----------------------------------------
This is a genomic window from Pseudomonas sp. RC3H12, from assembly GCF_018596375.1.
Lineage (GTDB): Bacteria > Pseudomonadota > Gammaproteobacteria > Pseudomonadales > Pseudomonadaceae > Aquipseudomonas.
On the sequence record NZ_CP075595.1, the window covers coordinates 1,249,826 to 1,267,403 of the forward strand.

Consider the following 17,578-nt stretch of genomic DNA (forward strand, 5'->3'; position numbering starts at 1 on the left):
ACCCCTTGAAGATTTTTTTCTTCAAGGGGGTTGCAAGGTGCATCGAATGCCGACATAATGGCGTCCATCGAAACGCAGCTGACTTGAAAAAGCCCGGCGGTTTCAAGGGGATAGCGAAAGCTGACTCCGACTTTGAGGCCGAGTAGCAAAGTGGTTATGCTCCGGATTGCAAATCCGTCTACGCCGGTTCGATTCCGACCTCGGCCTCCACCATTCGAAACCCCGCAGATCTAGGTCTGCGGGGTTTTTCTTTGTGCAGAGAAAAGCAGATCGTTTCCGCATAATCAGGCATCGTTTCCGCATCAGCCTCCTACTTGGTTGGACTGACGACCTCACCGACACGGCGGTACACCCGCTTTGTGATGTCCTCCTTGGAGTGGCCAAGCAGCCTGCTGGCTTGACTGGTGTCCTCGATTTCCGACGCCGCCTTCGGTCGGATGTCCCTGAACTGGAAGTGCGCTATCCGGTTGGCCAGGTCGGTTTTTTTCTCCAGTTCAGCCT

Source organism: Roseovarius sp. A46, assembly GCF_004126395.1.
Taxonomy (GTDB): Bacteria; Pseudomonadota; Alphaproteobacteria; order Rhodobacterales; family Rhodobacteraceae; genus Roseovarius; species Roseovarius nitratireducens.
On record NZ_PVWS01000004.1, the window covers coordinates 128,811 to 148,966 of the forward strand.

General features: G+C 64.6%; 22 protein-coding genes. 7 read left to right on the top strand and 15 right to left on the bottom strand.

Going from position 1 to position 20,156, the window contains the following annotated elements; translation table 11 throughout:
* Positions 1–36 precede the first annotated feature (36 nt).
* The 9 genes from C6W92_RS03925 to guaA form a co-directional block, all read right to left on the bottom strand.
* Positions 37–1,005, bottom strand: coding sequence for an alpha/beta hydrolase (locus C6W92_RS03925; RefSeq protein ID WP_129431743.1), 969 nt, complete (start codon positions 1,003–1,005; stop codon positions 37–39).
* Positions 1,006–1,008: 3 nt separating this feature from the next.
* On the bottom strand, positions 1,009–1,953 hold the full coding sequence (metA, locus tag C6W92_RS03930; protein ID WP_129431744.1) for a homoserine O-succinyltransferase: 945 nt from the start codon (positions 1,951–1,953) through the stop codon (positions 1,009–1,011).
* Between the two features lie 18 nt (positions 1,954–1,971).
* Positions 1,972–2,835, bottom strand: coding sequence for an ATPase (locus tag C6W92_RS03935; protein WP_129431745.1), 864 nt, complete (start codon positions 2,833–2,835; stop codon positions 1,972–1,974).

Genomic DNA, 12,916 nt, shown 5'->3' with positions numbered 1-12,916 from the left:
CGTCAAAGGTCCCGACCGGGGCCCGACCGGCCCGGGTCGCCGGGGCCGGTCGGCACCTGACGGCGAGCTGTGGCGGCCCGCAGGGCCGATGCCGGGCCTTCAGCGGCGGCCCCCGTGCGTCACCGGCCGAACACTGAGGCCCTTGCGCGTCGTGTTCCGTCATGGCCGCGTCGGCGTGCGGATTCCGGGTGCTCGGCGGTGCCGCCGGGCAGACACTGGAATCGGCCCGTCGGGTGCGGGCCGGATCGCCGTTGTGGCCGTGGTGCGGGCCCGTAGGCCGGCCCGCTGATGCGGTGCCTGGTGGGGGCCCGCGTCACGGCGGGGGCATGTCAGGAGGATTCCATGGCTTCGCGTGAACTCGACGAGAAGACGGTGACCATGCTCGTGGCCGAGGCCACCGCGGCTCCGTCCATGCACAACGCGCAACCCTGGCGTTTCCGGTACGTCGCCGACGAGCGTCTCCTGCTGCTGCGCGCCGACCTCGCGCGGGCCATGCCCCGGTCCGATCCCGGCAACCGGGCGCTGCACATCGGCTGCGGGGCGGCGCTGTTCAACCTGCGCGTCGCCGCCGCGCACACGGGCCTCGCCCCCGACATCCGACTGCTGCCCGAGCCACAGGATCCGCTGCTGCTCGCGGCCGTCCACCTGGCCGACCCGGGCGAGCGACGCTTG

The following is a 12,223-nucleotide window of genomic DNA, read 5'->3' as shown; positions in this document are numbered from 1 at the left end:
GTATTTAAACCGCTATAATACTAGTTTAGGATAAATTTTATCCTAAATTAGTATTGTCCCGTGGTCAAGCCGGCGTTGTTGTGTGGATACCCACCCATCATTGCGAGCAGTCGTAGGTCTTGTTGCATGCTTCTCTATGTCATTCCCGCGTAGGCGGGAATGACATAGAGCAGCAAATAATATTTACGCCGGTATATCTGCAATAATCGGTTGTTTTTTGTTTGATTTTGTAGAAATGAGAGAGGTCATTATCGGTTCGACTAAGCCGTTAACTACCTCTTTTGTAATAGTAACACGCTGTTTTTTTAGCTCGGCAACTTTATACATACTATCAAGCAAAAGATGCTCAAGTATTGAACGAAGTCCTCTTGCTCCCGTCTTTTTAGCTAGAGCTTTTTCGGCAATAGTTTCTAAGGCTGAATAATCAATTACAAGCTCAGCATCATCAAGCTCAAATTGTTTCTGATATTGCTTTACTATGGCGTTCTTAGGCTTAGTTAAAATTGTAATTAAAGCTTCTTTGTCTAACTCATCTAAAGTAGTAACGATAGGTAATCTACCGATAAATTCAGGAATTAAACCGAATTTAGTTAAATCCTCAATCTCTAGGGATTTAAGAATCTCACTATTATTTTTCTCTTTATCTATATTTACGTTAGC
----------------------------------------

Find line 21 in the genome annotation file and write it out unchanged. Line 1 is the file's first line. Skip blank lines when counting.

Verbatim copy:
GTATTTAAACCGCTATAATACTAGTTTAGGATAAATTTTATCCTAAATTAGTATTGTCCCGTGGTCAAGCCGGCGTTGTTGTGTGGATACCCACCCATCATTGCGAGCAGTCGTAGGTCTTGTTGCATGCTTCTCTATGTCATTCCCGCGTAGGCGGGAATGACATAGAGCAGCAAATAATATTTACGCCGGTATATCTGCAATAATCGGTTGTTTTTTGTTTGATTTTGTAGAAATGAGAGAGGTCATTATCGGTTCGACTAAGCCGTTAACTACCTCTTTTGTAATAGTAACACGCTGTTTTTTTAGCTCGGCAACTTTATACATACTATCAAGCAAAAGATGCTCAAGTATTGAACGAAGTCCTCTTGCTCCCGTCTTTTTAGCTAGAGCTTTTTCGGCAATAGTTTCTAAGGCTGAATAATCAATTACAAGCTCAGCATCATCAAGCTCAAATTGTTTCTGATATTGCTTTACTATGGCGTTCTTAGGCTTAGTTAAAATTGTAATTAAAGCTTCTTTGTCTAACTCATCTAAAGTAGTAACGATAGGTAATCTACCGATAAATTCAGGAATTAAACCGAATTTAGTTAAATCCTCAATCTCTAGGGATTTAAGAATCTCACTATTATTTTTCTCTTTATCTATATTTACGTTAGC